Snook are found from central Florida south, usually inshore in coastal and brackish waters. They are also common along mangrove shorelines, seawalls, and bridges. They can also be found on the nearshore reefs, jetties and in close along the beach. In our region of the Indian River Lagoon system we are geographically located at the northern edge of their range. On extremely cold winters our snook population will die, and then repopulate and grow over periods of warm weather. With that said, anglers specifically targeting snook should begin their quest from the Sebastian Inlet south on Florida’s east coast.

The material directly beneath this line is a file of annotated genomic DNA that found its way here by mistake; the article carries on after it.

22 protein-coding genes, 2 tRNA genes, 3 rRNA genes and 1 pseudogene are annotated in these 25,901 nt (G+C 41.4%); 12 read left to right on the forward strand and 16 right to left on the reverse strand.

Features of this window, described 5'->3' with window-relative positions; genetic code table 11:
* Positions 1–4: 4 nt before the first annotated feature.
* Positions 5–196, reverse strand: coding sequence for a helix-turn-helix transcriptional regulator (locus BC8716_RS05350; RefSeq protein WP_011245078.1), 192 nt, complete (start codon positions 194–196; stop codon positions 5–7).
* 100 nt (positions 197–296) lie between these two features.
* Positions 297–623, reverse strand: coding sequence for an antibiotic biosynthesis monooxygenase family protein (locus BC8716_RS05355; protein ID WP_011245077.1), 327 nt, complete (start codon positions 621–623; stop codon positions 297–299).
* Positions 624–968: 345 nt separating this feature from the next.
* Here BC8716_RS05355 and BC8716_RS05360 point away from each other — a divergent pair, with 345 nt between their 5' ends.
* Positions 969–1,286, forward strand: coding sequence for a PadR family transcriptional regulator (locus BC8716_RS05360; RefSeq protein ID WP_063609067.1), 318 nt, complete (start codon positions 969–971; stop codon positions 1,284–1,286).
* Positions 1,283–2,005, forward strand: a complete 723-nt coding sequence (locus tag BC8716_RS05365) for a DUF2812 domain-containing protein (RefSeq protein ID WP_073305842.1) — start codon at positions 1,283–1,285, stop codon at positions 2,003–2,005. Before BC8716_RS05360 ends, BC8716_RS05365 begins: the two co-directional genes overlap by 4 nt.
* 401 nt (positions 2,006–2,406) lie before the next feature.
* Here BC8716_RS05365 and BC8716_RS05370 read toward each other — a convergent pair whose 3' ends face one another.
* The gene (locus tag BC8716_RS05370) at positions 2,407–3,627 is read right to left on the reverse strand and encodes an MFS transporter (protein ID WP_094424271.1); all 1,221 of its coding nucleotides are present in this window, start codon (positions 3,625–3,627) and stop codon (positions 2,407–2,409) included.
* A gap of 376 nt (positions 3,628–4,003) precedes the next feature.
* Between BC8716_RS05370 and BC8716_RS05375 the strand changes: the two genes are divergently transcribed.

Snook congregate in large schools during summer in deep passes and inlets to spawn. Snook begin life as males, but between 18 and 22 inches long some become females. Spawning occurs primarily in summer. Snook school along shore and in passes during spawning season and feed on fish and large crustaceans.
Like most fish, snook orient themselves to face moving water and wait for prey to be carried down the current. Snook often jump clear of the water, and provide long powerful runs once hooked. They take a large variety of lures based on water conditions. Use live pinfish, small mullet, and shrimp, free-lined or fished off the bottom with a fish finder rig. Snook have razor-sharp gill plates, so be careful when handling them and they make excellent table fare when caught within their slot limit of 28 to 32 inches and within their season.
Fished for during April-October in saltwater
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Captain Tom Van Horn
540 Lake Lenelle Drive
Chuluota, Florida 32766
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